9 thoughts on “Uniform number two through Yankee history

  1. oldpep

    It's Lyn Lary. I agree: Snuffy benefited from the good players being unavailable in his 2 good years, just like a lot of players from 43-45 did.

  2. Man, I just love this stuff, William

  3. Didn't Torre wear #6 for most of his time as manager? I guess it hasn't been issued to a player since '95, though.

    • ProfRobert

      Yes. It's really only been available since 2008, but I suspect it eventually will be retired for Torre.

  4. Rusty

    Isn’t there a story that goes around on some YES network program that says that they gave him #2 because even as a rookie they absolutely knew that he would be so good for the Yankees that he will eventually enshrine it to go with the rest of the historic single digits? I always found that story highly doubtful. I thought it was more of a matter of timing with Gallego leaving and freeing that number up rather then honoring him with the confidence that he’ll bestow greatness upon that low number over the next 15 to 20 years.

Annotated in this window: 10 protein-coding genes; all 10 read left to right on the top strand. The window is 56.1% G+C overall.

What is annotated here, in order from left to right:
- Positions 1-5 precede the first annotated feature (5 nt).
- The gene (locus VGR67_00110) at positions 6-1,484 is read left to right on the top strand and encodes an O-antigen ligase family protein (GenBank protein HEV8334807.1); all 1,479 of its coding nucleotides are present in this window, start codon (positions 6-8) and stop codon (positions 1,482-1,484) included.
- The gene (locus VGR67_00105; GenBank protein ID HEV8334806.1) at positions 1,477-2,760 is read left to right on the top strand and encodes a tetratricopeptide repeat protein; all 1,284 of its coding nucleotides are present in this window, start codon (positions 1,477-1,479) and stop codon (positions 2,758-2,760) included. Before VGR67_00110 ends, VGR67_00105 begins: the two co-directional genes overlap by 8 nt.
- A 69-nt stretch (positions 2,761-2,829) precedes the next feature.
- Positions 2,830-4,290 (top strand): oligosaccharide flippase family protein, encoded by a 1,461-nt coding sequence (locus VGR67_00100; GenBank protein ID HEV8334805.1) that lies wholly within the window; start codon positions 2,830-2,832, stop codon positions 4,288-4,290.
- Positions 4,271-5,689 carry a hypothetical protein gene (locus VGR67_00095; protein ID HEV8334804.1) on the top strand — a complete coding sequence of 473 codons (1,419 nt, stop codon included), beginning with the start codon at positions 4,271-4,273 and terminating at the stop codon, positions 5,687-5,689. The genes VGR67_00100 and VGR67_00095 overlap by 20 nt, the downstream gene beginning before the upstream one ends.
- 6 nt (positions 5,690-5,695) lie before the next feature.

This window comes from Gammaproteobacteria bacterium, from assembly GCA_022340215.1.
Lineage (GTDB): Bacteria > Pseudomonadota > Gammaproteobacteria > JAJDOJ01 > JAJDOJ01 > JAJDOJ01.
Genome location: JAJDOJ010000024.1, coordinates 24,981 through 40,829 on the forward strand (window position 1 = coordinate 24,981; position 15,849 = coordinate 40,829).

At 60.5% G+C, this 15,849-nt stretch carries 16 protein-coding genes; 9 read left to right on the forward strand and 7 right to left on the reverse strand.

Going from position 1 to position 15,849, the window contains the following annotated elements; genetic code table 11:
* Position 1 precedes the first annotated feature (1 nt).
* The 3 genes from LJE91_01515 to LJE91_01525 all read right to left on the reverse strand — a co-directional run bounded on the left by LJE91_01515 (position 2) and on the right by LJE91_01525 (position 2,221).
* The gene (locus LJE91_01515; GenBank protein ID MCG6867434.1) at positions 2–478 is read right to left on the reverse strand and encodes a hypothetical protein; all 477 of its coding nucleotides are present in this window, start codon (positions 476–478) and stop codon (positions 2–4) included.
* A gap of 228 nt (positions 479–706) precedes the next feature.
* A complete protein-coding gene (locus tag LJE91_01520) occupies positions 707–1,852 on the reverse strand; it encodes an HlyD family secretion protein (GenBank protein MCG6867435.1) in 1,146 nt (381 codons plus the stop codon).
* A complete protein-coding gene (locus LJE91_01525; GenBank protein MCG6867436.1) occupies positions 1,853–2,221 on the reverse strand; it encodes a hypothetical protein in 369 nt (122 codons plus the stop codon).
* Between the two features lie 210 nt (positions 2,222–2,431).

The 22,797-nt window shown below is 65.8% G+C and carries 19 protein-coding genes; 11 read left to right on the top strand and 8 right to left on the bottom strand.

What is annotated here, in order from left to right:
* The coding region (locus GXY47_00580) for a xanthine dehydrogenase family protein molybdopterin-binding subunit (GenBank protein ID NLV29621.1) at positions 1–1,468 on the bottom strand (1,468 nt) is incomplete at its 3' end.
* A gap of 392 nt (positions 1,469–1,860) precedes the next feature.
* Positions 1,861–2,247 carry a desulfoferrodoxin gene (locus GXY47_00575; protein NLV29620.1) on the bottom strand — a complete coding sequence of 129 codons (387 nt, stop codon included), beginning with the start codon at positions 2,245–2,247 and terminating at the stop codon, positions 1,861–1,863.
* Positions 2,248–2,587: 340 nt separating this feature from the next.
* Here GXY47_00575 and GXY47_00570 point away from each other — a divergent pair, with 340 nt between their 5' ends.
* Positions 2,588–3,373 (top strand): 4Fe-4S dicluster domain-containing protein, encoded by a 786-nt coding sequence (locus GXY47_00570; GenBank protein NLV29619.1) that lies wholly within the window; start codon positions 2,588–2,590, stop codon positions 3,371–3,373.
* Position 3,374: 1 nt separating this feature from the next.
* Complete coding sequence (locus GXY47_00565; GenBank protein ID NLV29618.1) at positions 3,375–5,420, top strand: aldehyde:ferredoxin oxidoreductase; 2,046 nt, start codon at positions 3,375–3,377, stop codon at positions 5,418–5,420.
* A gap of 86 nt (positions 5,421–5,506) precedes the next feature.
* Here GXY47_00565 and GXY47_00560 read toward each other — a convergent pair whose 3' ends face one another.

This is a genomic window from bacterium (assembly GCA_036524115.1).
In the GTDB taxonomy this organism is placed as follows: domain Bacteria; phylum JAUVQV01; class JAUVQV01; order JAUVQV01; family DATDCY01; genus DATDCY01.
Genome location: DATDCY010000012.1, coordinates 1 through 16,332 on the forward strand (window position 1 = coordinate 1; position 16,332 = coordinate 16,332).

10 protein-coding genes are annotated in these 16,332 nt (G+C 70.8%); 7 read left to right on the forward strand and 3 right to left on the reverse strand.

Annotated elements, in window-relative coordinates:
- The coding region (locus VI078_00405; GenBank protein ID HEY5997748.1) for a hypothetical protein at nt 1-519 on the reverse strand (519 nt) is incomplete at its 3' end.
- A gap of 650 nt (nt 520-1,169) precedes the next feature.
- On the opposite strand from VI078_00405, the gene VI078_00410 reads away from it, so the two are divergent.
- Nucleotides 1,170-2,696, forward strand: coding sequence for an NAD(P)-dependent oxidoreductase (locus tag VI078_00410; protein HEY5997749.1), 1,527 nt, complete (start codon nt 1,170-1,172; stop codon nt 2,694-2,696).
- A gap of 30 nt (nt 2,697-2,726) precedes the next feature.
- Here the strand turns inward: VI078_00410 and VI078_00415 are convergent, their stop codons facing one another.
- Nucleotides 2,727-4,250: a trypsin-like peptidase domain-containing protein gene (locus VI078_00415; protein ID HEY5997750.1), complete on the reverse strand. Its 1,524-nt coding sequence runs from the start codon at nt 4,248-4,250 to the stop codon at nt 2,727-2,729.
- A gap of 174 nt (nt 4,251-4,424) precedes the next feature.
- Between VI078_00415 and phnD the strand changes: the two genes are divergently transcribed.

5. James Dogg

    Good read, thanks – I have a memory of a photo montage from a Yankee Yearbook , I think 1970 or 71 that shows Jerry Kenny catching a fly ball in the outfield and falling into the stands then being helped out by Bobby Murcer- 1 helping 2 perhaps.

  6. fdr

    Great story, amazing too that Durocher was the first number 7. One minor point: did Rolfe and Crosetti really get rings, or is that just shorthand for winning the World Series? I doubt that players actually got rings that far back.

    • williamjtasker

      Great question. I have no idea. Lets call it shorthand for winning the World Series.

Comments are closed.